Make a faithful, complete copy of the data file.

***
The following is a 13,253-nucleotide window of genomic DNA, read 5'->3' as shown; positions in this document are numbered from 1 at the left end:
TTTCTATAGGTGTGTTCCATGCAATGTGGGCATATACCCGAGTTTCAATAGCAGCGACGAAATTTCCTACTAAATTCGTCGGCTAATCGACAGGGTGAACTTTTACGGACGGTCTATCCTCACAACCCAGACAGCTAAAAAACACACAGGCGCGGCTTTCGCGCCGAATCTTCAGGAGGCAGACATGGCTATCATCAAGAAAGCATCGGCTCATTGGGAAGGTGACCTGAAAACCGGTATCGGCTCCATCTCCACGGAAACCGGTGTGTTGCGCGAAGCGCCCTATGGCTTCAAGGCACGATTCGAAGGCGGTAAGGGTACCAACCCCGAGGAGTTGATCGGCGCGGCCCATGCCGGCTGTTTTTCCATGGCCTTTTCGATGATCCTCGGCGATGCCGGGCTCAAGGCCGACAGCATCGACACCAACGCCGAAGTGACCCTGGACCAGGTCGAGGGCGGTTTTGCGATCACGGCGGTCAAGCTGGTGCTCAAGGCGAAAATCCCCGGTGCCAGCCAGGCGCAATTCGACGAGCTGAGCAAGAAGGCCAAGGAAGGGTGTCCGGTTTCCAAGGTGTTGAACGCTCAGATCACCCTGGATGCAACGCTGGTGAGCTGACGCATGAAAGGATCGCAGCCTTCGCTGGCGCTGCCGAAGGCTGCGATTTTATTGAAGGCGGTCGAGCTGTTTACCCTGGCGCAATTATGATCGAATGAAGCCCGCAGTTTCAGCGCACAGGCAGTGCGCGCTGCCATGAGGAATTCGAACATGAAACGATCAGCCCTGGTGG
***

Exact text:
The following is a 13,253-nucleotide window of genomic DNA, read 5'->3' as shown; positions in this document are numbered from 1 at the left end:
TTTCTATAGGTGTGTTCCATGCAATGTGGGCATATACCCGAGTTTCAATAGCAGCGACGAAATTTCCTACTAAATTCGTCGGCTAATCGACAGGGTGAACTTTTACGGACGGTCTATCCTCACAACCCAGACAGCTAAAAAACACACAGGCGCGGCTTTCGCGCCGAATCTTCAGGAGGCAGACATGGCTATCATCAAGAAAGCATCGGCTCATTGGGAAGGTGACCTGAAAACCGGTATCGGCTCCATCTCCACGGAAACCGGTGTGTTGCGCGAAGCGCCCTATGGCTTCAAGGCACGATTCGAAGGCGGTAAGGGTACCAACCCCGAGGAGTTGATCGGCGCGGCCCATGCCGGCTGTTTTTCCATGGCCTTTTCGATGATCCTCGGCGATGCCGGGCTCAAGGCCGACAGCATCGACACCAACGCCGAAGTGACCCTGGACCAGGTCGAGGGCGGTTTTGCGATCACGGCGGTCAAGCTGGTGCTCAAGGCGAAAATCCCCGGTGCCAGCCAGGCGCAATTCGACGAGCTGAGCAAGAAGGCCAAGGAAGGGTGTCCGGTTTCCAAGGTGTTGAACGCTCAGATCACCCTGGATGCAACGCTGGTGAGCTGACGCATGAAAGGATCGCAGCCTTCGCTGGCGCTGCCGAAGGCTGCGATTTTATTGAAGGCGGTCGAGCTGTTTACCCTGGCGCAATTATGATCGAATGAAGCCCGCAGTTTCAGCGCACAGGCAGTGCGCGCTGCCATGAGGAATTCGAACATGAAACGATCAGCCCTGGTGG